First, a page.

For instance, I've stuck with the same Internet service provider for eight years now because, with few exceptions, the customer support has been outstanding. Way back, the company's founders created a filter for me that allowed me to have a nine-letter handle ("tomhyphen"), even though its Unix servers could only recognize eight ("tomhyphn"). A Mac specialist could be found, even in the middle of the night, if there were connection issues. When the company got rolled up and automation took over many functions, it still was responsive. Support personnel were patient. There was always an e-mail follow-up (easy to do), and often a phone follow-up (that's conscientious).
This is largely how I judge companies these days. The products must be good. But you stick with a company if it treats you well.
That's why I find it hard to believe that a frequent benchmark of telephone support centers is call time. Call center operators constantly boast of their abilities to bring down "talk time," by minutes at first, tens of seconds later, and a second here and there, when there's almost no talk time left.
This begs logic. This assumes that customers are wastes of time. That the only good customer interaction is no customer interaction. That you don't really want to hear from your sources of revenue.
Now, to be sure, there will be callers who abuse the system, who just want to hear a voice. But why measure the 95 percent by the standards for disposing of the 5 percent? Just talk about business and eliminate the conversations that lack purpose. Economics supposedly drives the focus on this metric. Dealing with customers face to face or voice to voice is expensive. Talking to a customer in a bank branch can cost $15. The cost of a phone call is typically between $2 and $5. Cost of a Web interaction is on the order of 25 cents or half a buck. Viva the Web. Let everybody talk to the screen.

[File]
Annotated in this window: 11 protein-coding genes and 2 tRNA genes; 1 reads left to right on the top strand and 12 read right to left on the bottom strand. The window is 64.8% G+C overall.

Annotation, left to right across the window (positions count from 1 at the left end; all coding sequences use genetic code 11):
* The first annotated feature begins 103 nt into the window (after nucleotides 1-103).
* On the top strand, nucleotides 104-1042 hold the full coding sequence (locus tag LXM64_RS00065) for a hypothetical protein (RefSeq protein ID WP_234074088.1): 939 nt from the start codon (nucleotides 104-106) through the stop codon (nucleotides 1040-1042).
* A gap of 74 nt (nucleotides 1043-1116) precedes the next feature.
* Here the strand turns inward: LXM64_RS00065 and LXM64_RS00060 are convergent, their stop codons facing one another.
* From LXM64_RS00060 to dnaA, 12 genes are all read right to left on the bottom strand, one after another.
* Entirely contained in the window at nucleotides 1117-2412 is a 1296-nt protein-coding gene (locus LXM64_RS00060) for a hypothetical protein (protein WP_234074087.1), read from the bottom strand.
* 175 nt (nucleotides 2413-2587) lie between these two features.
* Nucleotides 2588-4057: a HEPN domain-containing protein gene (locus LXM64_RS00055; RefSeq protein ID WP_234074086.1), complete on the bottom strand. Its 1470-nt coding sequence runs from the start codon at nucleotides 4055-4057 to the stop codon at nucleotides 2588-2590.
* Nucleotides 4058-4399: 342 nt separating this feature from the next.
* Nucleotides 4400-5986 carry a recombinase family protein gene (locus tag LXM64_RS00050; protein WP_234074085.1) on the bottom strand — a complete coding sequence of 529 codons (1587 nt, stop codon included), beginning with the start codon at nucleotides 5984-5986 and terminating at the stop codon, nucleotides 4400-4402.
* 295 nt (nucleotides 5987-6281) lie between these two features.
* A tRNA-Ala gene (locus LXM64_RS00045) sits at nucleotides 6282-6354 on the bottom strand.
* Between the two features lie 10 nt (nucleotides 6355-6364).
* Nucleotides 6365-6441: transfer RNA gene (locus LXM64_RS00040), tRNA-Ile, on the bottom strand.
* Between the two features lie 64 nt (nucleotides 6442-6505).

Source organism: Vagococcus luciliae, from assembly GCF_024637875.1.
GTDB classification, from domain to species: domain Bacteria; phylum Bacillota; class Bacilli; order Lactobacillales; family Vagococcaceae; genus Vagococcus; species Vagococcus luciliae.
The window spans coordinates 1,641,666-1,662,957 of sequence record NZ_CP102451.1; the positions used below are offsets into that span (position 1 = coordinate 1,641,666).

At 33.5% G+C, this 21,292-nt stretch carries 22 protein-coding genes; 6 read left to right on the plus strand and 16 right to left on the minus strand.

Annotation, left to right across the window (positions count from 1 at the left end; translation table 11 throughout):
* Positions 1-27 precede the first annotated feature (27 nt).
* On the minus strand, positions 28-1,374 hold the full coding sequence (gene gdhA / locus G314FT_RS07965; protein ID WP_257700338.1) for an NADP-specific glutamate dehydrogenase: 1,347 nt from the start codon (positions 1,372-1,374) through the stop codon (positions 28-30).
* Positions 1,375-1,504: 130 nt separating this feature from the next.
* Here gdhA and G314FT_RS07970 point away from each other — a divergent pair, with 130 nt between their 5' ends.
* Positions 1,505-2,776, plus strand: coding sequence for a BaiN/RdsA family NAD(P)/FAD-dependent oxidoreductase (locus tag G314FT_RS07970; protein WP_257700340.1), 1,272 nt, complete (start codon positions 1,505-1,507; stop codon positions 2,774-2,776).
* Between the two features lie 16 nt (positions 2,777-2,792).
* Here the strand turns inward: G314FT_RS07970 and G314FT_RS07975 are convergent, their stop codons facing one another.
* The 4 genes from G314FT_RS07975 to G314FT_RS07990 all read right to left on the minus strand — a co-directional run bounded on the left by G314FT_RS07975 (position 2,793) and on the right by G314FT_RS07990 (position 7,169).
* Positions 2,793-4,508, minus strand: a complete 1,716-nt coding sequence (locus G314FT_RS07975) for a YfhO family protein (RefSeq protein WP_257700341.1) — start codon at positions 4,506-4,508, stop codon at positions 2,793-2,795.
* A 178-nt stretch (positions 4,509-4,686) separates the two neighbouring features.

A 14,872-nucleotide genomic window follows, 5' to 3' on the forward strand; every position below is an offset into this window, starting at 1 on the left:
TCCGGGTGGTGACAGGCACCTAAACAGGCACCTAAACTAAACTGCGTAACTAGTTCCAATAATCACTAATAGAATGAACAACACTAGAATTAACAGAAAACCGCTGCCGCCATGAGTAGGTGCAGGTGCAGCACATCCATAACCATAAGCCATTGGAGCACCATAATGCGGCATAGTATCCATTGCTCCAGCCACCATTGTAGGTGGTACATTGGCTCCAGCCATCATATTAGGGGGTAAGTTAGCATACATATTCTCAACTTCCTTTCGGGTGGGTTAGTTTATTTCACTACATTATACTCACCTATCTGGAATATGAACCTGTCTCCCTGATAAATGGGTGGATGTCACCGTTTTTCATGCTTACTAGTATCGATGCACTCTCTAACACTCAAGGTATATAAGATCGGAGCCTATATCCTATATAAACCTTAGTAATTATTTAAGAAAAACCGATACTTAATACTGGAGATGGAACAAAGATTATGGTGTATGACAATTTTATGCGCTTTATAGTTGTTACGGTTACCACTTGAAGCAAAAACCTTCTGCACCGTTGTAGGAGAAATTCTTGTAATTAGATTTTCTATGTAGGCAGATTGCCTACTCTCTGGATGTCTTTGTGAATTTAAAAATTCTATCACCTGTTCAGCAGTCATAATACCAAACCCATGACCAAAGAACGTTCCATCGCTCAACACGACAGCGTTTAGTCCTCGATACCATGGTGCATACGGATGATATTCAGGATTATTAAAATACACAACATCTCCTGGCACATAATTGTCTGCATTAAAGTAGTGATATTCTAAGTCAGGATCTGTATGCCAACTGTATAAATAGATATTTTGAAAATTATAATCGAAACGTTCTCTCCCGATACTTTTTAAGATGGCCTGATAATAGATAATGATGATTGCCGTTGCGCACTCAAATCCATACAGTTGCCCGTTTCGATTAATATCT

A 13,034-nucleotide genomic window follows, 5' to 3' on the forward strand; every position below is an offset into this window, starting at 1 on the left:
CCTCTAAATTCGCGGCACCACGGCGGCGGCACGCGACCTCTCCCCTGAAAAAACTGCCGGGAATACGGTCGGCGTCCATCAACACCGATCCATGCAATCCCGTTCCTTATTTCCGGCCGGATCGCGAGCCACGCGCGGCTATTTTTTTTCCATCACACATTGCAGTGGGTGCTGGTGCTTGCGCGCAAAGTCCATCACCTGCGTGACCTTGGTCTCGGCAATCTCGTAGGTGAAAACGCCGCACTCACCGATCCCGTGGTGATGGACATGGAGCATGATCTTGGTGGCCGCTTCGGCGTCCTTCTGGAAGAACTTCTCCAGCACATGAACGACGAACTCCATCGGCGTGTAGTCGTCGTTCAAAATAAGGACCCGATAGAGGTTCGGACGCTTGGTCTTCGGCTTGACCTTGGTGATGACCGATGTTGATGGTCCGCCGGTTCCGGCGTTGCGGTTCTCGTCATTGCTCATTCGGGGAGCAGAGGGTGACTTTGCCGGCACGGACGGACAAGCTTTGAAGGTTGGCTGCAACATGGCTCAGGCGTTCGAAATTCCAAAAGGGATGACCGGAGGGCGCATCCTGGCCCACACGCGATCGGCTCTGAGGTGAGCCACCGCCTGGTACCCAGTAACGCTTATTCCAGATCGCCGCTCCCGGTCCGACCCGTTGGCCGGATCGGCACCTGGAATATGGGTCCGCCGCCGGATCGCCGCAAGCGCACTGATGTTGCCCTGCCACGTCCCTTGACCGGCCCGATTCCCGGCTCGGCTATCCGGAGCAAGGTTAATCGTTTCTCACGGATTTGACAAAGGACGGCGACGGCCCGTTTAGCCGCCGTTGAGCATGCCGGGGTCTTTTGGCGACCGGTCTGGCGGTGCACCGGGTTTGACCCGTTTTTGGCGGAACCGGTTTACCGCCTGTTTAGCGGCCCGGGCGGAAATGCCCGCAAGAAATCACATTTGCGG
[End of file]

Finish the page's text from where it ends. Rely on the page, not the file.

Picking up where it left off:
Handled well, that can be productive. Customers want quick answers; and if they can get it on the Web faster than making a call or driving to a store, they'll respond.
But, if you have a customer on the line or in your store, the mind-set ought to change radically. Here's the chance to find out everything your customer thinks about your business--and therein lies the secret to the future of your business.
If your only thought is to fix the problem fast and get off the hook, you're sunk. Take your time. Show interest in the problem and getting the right solution. May-be when you are done, you can find out what they think of your products overall, or the company as a whole. Maybe you can sell some related products or services if the conversation goes well. Do you want a customer for life? Or just 10 seconds?
Last Saturday, I called customer service at Cablevision, because I had been having a recurring problem with reconnecting to its Optimum Online service, after my computer would freeze or be shut off accidentally.
I wanted to know why I had to unplug the modem, plug it back in; make the Transport Control Protocol/Internet Protocol stack inactive; shut down the computer; power everything back up; and reactivate the TCP/IP stack every time my computer froze.
The fellow wanted to make the computer the villain in the piece, when the problem really seemed to lie elsewhere. When the same machine froze in Texas, it wasn't necessary to reset the cable modem or the TCP/IP stack.
Though we went around and around on this--to both sides' mutual dissatisfaction--he never lost his cool. As long as it took, he was going to satisfy the customer.
The call time may have been horrendous. The payback will be tremendous. The customer is sticking around.